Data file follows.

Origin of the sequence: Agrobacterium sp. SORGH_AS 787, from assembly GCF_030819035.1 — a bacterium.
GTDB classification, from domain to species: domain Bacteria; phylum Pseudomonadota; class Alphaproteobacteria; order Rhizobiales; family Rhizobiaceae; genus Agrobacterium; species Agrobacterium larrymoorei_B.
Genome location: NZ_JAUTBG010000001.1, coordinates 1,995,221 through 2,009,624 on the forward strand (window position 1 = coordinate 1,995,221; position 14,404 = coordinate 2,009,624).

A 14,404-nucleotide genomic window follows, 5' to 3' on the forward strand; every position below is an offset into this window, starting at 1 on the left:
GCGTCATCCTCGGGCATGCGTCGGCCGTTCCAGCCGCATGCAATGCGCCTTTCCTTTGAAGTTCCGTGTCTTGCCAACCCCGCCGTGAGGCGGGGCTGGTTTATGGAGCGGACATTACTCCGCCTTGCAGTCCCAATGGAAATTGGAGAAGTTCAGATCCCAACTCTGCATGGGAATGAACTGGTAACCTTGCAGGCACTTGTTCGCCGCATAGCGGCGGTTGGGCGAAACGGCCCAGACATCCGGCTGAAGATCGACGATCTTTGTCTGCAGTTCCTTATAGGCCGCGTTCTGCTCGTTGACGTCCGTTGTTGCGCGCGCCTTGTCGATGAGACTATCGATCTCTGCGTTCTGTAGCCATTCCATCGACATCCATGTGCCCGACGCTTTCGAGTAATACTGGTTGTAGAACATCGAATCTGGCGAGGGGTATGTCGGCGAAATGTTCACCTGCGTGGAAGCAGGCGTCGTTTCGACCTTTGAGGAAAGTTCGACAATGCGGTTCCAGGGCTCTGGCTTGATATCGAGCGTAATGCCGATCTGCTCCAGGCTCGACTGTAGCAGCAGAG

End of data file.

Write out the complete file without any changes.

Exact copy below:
Origin of the sequence: Agrobacterium sp. SORGH_AS 787, from assembly GCF_030819035.1 — a bacterium.
GTDB classification, from domain to species: domain Bacteria; phylum Pseudomonadota; class Alphaproteobacteria; order Rhizobiales; family Rhizobiaceae; genus Agrobacterium; species Agrobacterium larrymoorei_B.
Genome location: NZ_JAUTBG010000001.1, coordinates 1,995,221 through 2,009,624 on the forward strand (window position 1 = coordinate 1,995,221; position 14,404 = coordinate 2,009,624).

A 14,404-nucleotide genomic window follows, 5' to 3' on the forward strand; every position below is an offset into this window, starting at 1 on the left:
GCGTCATCCTCGGGCATGCGTCGGCCGTTCCAGCCGCATGCAATGCGCCTTTCCTTTGAAGTTCCGTGTCTTGCCAACCCCGCCGTGAGGCGGGGCTGGTTTATGGAGCGGACATTACTCCGCCTTGCAGTCCCAATGGAAATTGGAGAAGTTCAGATCCCAACTCTGCATGGGAATGAACTGGTAACCTTGCAGGCACTTGTTCGCCGCATAGCGGCGGTTGGGCGAAACGGCCCAGACATCCGGCTGAAGATCGACGATCTTTGTCTGCAGTTCCTTATAGGCCGCGTTCTGCTCGTTGACGTCCGTTGTTGCGCGCGCCTTGTCGATGAGACTATCGATCTCTGCGTTCTGTAGCCATTCCATCGACATCCATGTGCCCGACGCTTTCGAGTAATACTGGTTGTAGAACATCGAATCTGGCGAGGGGTATGTCGGCGAAATGTTCACCTGCGTGGAAGCAGGCGTCGTTTCGACCTTTGAGGAAAGTTCGACAATGCGGTTCCAGGGCTCTGGCTTGATATCGAGCGTAATGCCGATCTGCTCCAGGCTCGACTGTAGCAGCAGAG